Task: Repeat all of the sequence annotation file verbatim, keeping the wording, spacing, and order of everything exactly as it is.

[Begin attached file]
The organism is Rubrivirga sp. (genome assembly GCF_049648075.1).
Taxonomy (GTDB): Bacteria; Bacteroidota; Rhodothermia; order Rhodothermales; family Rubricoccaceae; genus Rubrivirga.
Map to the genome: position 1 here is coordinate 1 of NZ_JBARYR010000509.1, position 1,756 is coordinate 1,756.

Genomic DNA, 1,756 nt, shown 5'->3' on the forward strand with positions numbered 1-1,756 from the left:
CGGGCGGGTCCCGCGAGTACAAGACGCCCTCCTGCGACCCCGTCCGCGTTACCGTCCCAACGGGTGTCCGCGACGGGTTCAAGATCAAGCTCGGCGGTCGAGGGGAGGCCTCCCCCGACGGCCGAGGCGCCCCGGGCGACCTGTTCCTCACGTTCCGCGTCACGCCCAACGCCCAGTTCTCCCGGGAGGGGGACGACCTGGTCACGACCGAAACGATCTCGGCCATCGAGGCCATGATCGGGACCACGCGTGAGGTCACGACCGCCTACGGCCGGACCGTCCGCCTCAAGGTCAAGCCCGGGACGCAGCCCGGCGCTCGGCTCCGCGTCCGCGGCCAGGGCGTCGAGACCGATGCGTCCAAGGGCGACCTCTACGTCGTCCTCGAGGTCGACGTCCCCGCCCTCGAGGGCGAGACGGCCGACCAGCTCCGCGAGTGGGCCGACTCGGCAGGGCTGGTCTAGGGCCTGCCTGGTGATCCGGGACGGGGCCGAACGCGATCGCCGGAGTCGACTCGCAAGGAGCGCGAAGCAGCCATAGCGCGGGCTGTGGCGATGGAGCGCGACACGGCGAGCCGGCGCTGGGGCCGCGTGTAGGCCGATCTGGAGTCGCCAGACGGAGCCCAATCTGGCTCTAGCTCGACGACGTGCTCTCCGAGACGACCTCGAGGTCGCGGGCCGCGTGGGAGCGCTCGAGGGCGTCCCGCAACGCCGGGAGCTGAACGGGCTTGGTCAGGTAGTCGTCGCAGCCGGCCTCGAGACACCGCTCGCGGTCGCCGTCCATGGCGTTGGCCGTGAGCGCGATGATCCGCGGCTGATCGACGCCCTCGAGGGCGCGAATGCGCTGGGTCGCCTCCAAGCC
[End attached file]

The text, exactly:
The organism is Rubrivirga sp. (genome assembly GCF_049648075.1).
Taxonomy (GTDB): Bacteria; Bacteroidota; Rhodothermia; order Rhodothermales; family Rubricoccaceae; genus Rubrivirga.
Map to the genome: position 1 here is coordinate 1 of NZ_JBARYR010000509.1, position 1,756 is coordinate 1,756.

Genomic DNA, 1,756 nt, shown 5'->3' on the forward strand with positions numbered 1-1,756 from the left:
CGGGCGGGTCCCGCGAGTACAAGACGCCCTCCTGCGACCCCGTCCGCGTTACCGTCCCAACGGGTGTCCGCGACGGGTTCAAGATCAAGCTCGGCGGTCGAGGGGAGGCCTCCCCCGACGGCCGAGGCGCCCCGGGCGACCTGTTCCTCACGTTCCGCGTCACGCCCAACGCCCAGTTCTCCCGGGAGGGGGACGACCTGGTCACGACCGAAACGATCTCGGCCATCGAGGCCATGATCGGGACCACGCGTGAGGTCACGACCGCCTACGGCCGGACCGTCCGCCTCAAGGTCAAGCCCGGGACGCAGCCCGGCGCTCGGCTCCGCGTCCGCGGCCAGGGCGTCGAGACCGATGCGTCCAAGGGCGACCTCTACGTCGTCCTCGAGGTCGACGTCCCCGCCCTCGAGGGCGAGACGGCCGACCAGCTCCGCGAGTGGGCCGACTCGGCAGGGCTGGTCTAGGGCCTGCCTGGTGATCCGGGACGGGGCCGAACGCGATCGCCGGAGTCGACTCGCAAGGAGCGCGAAGCAGCCATAGCGCGGGCTGTGGCGATGGAGCGCGACACGGCGAGCCGGCGCTGGGGCCGCGTGTAGGCCGATCTGGAGTCGCCAGACGGAGCCCAATCTGGCTCTAGCTCGACGACGTGCTCTCCGAGACGACCTCGAGGTCGCGGGCCGCGTGGGAGCGCTCGAGGGCGTCCCGCAACGCCGGGAGCTGAACGGGCTTGGTCAGGTAGTCGTCGCAGCCGGCCTCGAGACACCGCTCGCGGTCGCCGTCCATGGCGTTGGCCGTGAGCGCGATGATCCGCGGCTGATCGACGCCCTCGAGGGCGCGAATGCGCTGGGTCGCCTCCAAGCC